Curtis Knight and the Squires, "Hornet's Nest" (1966)
Hendrix spent the rest of the summer of 1965 more or less at loose ends. On July 27th he signed a multi-year contract with Sue Records – home of Ike & Tina Turner and Baby Washington – but didn't record a note. He retreated back to the Isley Brothers that August for some gigs and the recording date that yielded "Move Over and Let Me Dance," but he knew this was just a temporary solution. His luck changed in October when he was introduced to singer Curtis Knight in the lobby of the Americana Hotel in New York City. The frontman of a group called the Squires, enthusiastic purveyors of Top 40 R&B in the New York metro area, Knight hit it off with Hendrix immediately. By the next day they were jamming at Studio 76, a facility run by a man named Ed Chalpin. With Hendrix's Fender Jazzmaster at the pawnshop, Knight lent him a Danelectro to record "How Would You Feel," a track that owes a major debt to Bob Dylan's recent smash "Like a Rolling Stone." The similarity was likely not an accident: Chalpin's production company, PPX Enterprises Inc., specialized in making cheap covers of hit songs for the overseas market.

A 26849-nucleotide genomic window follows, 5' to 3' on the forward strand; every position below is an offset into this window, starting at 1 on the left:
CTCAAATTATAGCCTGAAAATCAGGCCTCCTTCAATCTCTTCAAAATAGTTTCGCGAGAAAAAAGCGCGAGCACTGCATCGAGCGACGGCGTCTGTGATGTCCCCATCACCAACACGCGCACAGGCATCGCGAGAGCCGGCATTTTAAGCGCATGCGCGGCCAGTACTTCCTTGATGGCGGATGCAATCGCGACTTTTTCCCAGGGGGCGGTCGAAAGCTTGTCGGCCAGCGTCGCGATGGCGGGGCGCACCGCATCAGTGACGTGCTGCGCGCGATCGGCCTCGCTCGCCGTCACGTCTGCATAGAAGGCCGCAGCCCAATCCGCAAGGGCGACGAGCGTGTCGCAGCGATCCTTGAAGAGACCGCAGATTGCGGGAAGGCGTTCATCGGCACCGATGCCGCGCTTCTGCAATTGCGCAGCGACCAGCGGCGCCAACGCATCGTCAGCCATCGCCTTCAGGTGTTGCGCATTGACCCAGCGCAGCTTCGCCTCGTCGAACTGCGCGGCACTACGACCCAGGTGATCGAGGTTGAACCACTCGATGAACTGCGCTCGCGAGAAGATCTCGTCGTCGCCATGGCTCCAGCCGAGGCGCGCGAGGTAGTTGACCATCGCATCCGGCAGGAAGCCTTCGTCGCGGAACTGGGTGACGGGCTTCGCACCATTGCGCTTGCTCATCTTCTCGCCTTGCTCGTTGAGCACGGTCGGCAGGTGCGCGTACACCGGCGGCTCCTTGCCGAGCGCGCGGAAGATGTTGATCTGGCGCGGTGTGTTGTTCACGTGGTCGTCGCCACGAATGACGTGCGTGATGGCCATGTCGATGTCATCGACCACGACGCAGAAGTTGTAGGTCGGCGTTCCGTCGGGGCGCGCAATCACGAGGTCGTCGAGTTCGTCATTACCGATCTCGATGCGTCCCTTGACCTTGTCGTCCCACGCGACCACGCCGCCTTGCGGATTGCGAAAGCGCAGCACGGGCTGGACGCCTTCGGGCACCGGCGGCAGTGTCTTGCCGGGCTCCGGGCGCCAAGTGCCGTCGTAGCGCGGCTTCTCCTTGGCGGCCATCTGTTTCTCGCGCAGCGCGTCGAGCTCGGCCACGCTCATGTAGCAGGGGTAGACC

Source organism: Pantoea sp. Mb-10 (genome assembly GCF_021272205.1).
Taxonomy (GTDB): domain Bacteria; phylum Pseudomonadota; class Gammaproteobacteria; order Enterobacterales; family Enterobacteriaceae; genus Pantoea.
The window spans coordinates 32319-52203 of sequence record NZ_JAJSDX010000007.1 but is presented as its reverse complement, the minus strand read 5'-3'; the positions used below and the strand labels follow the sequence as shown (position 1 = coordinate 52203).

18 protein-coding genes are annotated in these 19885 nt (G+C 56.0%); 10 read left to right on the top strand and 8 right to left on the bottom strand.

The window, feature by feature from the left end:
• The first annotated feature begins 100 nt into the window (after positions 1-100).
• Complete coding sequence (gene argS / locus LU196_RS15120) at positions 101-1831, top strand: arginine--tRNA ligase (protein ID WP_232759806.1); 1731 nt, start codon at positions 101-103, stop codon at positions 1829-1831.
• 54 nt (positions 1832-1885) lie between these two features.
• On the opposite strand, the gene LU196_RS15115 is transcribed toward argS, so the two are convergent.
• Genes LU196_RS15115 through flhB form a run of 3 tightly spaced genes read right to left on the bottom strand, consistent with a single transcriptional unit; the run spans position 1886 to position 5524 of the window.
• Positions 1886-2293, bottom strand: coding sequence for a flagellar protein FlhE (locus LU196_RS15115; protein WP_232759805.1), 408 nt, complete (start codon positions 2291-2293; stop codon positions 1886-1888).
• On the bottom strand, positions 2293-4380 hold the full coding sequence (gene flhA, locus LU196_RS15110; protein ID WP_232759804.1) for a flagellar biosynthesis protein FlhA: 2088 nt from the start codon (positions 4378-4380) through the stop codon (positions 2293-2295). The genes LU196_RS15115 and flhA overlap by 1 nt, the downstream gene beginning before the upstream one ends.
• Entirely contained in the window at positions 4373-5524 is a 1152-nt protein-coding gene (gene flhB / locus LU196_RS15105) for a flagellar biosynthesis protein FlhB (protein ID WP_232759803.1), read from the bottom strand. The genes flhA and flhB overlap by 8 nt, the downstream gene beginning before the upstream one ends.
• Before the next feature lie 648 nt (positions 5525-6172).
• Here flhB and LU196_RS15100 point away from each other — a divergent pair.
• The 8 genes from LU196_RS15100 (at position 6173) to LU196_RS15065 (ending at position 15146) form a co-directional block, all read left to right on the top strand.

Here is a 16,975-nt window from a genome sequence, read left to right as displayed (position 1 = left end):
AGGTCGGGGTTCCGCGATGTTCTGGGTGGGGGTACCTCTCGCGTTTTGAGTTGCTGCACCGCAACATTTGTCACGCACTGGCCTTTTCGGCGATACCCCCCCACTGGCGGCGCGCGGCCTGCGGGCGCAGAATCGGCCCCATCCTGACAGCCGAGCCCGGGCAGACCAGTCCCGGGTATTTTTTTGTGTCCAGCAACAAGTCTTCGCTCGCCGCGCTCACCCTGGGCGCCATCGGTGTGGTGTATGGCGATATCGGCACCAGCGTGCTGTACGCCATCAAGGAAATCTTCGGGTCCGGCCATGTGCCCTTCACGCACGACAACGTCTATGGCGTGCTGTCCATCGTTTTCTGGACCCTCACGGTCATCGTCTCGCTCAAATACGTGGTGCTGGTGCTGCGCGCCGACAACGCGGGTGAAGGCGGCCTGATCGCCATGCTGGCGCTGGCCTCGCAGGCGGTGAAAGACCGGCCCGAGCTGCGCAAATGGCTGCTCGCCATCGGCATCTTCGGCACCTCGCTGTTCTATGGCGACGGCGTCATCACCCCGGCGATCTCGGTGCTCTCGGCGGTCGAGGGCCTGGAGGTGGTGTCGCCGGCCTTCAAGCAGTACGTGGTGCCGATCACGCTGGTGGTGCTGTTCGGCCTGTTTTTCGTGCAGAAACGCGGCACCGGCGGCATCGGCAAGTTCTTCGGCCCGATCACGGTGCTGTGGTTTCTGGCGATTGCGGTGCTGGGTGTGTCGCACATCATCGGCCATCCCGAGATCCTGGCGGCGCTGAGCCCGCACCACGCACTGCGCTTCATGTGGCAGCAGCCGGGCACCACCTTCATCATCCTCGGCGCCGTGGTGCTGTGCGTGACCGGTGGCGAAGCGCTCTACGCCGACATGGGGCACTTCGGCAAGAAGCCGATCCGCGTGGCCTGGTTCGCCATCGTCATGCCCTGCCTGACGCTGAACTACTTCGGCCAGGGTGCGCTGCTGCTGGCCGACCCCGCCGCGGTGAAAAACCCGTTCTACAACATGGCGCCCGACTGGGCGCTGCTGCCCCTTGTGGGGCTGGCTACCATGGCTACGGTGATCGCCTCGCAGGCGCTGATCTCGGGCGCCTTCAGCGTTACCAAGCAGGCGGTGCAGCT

Chalpin liked what he heard and offered Hendrix a one-page contract to "produce and play and/or sing exclusively for PPX Enterprises Inc. for three years" in exchange for a one percent royalty and one dollar up front. Hendrix, desperate for any opportunity to play, likely didn't even read it. ("He would sign a contract with anybody who came along that had a dollar and a pencil," Faye Pridgon later said.) Seemingly unbothered by the fact that he was already contracted to Sue Records, he put pen to paper. The move would have major ramifications in years to come, as Chalpin reissued Hendrix's PPX-era recordings in a myriad of misleading – and some would say unscrupulous – compilations. But in the short term, Hendrix earned his first label credit as arranger on "How Would You Feel" when the song was released as a single in April 1966, and his first composer credit a short time later with the release of the instrumental "Hornet's Nest."